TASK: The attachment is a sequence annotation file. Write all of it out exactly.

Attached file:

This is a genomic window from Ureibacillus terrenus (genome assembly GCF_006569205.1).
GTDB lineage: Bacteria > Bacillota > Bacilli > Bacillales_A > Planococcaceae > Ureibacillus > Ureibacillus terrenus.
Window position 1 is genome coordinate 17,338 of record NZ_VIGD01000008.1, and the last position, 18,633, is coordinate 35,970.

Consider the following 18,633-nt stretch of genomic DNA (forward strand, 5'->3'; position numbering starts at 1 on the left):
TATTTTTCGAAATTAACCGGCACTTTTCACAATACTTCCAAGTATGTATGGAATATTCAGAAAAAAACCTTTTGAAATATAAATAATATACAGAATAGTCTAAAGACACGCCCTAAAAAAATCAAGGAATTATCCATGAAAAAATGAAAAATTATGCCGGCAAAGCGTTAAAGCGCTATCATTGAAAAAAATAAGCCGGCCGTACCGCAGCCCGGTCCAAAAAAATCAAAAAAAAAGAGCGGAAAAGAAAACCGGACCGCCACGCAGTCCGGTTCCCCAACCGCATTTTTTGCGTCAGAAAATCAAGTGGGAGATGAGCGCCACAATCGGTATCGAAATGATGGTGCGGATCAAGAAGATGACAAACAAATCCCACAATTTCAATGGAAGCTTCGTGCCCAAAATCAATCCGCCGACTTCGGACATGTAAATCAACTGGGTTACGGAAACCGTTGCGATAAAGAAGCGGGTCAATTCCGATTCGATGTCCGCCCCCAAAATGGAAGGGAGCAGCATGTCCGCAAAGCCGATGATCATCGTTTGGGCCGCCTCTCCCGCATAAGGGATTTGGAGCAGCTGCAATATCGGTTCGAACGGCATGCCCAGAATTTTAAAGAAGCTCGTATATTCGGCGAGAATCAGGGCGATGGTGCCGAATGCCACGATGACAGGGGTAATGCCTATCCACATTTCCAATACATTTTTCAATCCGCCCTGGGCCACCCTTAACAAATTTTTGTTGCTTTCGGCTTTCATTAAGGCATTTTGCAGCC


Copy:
This is a genomic window from Ureibacillus terrenus (genome assembly GCF_006569205.1).
GTDB lineage: Bacteria > Bacillota > Bacilli > Bacillales_A > Planococcaceae > Ureibacillus > Ureibacillus terrenus.
Window position 1 is genome coordinate 17,338 of record NZ_VIGD01000008.1, and the last position, 18,633, is coordinate 35,970.

Consider the following 18,633-nt stretch of genomic DNA (forward strand, 5'->3'; position numbering starts at 1 on the left):
TATTTTTCGAAATTAACCGGCACTTTTCACAATACTTCCAAGTATGTATGGAATATTCAGAAAAAAACCTTTTGAAATATAAATAATATACAGAATAGTCTAAAGACACGCCCTAAAAAAATCAAGGAATTATCCATGAAAAAATGAAAAATTATGCCGGCAAAGCGTTAAAGCGCTATCATTGAAAAAAATAAGCCGGCCGTACCGCAGCCCGGTCCAAAAAAATCAAAAAAAAAGAGCGGAAAAGAAAACCGGACCGCCACGCAGTCCGGTTCCCCAACCGCATTTTTTGCGTCAGAAAATCAAGTGGGAGATGAGCGCCACAATCGGTATCGAAATGATGGTGCGGATCAAGAAGATGACAAACAAATCCCACAATTTCAATGGAAGCTTCGTGCCCAAAATCAATCCGCCGACTTCGGACATGTAAATCAACTGGGTTACGGAAACCGTTGCGATAAAGAAGCGGGTCAATTCCGATTCGATGTCCGCCCCCAAAATGGAAGGGAGCAGCATGTCCGCAAAGCCGATGATCATCGTTTGGGCCGCCTCTCCCGCATAAGGGATTTGGAGCAGCTGCAATATCGGTTCGAACGGCATGCCCAGAATTTTAAAGAAGCTCGTATATTCGGCGAGAATCAGGGCGATGGTGCCGAATGCCACGATGACAGGGGTAATGCCTATCCACATTTCCAATACATTTTTCAATCCGCCCTGGGCCACCCTTAACAAATTTTTGTTGCTTTCGGCTTTCATTAAGGCATTTTGCAGCC